ct 17(12): e1

Research Article

Designing intelligent games adapting to children’s playing maturity

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  • @ARTICLE{10.4108/eai.3-10-2017.153154,
        author={Emmanouil Zidianakis and Kalliopi Stratigi and Danai Ioannidi and Nikolaos Partarakis and Margherita Antona and Constantin Stephanidis},
        title={Designing intelligent games adapting to children’s playing maturity},
        journal={EAI Endorsed Transactions on Creative Technologies},
        keywords={Ambient Intelligence, Games, Serious games, Occupational Therapy, Interaction, Augmented Reality, Mixed Reality, Touch based interaction, Virtual character simulation, Virtual assistant, Interactive tabletop surfaces, Pervasive computing},
  • Emmanouil Zidianakis
    Kalliopi Stratigi
    Danai Ioannidi
    Nikolaos Partarakis
    Margherita Antona
    Constantin Stephanidis
    Year: 2017
    Designing intelligent games adapting to children’s playing maturity
    DOI: 10.4108/eai.3-10-2017.153154
Emmanouil Zidianakis1,*, Kalliopi Stratigi1, Danai Ioannidi1, Nikolaos Partarakis1, Margherita Antona1, Constantin Stephanidis1
  • 1: Foundation for Research and Technology – Hellas (FORTH), Institute of Computer Science, Heraklion, GR-70013, Greece
*Contact email: zidian@ics.forth.gr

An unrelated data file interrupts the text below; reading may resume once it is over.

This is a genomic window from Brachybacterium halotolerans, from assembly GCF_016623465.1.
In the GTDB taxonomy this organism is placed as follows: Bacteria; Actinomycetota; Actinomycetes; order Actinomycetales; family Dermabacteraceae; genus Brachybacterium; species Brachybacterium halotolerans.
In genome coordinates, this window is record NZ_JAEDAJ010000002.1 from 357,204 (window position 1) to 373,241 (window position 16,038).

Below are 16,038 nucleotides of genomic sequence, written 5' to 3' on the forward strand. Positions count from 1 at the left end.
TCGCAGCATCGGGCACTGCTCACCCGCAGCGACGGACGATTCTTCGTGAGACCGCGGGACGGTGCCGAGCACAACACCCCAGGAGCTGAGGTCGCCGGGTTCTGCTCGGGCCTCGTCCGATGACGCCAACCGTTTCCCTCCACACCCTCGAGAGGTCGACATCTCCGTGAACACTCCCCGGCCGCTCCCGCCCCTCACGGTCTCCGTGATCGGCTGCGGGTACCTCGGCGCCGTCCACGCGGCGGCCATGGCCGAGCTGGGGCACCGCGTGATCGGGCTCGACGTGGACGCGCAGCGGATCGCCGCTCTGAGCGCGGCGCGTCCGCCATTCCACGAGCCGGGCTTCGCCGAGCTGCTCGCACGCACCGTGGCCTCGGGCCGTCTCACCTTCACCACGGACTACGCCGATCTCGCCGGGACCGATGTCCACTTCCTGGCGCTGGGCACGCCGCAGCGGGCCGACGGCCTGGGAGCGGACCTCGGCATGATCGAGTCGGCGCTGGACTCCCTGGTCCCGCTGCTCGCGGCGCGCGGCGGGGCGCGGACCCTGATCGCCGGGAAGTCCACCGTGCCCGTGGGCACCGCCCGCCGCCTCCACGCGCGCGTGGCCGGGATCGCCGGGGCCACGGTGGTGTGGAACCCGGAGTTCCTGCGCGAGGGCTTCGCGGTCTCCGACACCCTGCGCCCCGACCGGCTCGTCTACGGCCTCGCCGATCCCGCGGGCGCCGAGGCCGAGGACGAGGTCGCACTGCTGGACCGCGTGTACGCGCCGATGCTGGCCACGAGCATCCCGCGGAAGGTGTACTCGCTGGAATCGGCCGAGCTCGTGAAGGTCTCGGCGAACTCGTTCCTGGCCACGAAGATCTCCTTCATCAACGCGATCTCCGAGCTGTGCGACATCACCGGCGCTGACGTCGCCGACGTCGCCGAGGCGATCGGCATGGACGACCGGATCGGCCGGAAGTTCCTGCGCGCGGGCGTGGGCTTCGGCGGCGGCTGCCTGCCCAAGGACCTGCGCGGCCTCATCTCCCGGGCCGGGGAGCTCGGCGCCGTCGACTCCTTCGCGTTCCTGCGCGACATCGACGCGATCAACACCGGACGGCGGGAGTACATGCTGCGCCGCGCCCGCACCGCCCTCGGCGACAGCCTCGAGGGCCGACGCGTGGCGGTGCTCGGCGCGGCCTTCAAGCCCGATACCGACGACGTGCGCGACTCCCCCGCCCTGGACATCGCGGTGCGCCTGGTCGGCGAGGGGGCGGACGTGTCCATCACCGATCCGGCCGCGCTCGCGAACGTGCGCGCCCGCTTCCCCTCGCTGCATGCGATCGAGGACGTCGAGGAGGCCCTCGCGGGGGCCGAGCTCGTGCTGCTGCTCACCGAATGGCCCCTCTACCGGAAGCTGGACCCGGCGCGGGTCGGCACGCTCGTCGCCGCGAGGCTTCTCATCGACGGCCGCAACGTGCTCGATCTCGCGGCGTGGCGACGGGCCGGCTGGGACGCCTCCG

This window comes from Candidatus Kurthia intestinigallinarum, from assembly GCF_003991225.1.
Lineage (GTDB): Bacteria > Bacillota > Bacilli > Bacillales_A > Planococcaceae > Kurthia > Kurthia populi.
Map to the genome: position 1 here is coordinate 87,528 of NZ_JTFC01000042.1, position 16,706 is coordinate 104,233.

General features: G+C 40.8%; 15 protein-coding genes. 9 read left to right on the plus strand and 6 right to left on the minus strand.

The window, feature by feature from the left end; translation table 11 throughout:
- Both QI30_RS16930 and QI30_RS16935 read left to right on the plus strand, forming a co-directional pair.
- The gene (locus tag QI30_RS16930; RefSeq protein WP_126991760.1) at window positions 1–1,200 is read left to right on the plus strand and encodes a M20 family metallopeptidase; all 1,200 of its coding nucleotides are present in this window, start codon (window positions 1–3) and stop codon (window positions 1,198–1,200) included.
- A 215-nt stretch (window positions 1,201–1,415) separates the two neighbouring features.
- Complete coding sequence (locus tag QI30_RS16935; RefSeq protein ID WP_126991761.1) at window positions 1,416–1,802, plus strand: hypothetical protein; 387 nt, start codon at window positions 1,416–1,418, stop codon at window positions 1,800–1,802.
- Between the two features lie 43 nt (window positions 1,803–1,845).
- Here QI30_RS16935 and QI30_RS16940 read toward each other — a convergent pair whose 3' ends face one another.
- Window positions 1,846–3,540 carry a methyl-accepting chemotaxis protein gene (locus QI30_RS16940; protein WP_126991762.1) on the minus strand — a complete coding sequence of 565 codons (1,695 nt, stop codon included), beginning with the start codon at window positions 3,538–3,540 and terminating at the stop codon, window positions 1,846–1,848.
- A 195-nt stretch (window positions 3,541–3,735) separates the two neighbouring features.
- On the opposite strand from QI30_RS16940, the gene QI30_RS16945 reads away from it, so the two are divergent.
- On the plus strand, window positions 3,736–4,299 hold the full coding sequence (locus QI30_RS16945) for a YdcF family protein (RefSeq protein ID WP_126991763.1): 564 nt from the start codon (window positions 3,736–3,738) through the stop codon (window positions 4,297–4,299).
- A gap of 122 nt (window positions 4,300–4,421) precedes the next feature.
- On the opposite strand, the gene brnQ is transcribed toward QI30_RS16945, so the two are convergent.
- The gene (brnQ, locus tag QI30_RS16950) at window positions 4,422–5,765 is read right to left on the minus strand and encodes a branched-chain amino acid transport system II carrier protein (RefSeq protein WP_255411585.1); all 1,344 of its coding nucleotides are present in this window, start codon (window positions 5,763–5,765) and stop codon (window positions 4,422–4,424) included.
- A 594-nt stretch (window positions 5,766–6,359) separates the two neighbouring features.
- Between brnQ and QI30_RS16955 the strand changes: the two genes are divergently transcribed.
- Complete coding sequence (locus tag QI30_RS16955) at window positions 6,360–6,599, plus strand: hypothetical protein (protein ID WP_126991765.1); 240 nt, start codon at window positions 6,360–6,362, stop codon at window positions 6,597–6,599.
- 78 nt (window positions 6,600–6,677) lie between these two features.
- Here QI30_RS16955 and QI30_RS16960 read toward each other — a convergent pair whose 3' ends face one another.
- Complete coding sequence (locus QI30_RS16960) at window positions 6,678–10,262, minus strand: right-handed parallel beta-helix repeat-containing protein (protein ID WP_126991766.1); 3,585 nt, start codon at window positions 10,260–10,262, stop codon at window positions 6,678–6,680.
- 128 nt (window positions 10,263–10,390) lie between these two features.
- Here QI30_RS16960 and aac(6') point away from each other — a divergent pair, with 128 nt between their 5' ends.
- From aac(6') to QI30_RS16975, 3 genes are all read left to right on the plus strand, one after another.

Play is a voluntary activity in which individuals involve for pleasure. It is very important for children because through playing they learn to explore, develop and master physical and social skills. Play development is part of the child’s growth and maturation process since birth. As such, it is widely used in the context of Occupational Therapy (OT). Occupational therapists use activity analysis to shape play activities for therapeutic use and promote an environment where the child can approach various activities while playing. This paper builds on knowledge stemming from the processes and theories used in OT and activity analysis to present the design, implementation and deployment of a new version of the popular farm game as deployed within an Ambient Intelligence (AmI) simulation space. Within this space, an augmented interactive table and a three-dimensional avatar are employed to extend the purpose and objectives of the game, thus also expanding its applicability to the age group of preschool children from 3 to 6 years old. More importantly, through the environment, the game monitors and follows the progress of each young player, adapts accordingly and provides important information regarding the abilities and skills of the child and their development over time. The developed game was evaluated through a small scale study with children of the aforementioned age groups, their parents, and child care professionals. The outcomes of the evaluation were positive for all target groups and provided significant evidence regarding its potential to offer novel play experience to children, but also act as a valuable tool to child care professionals.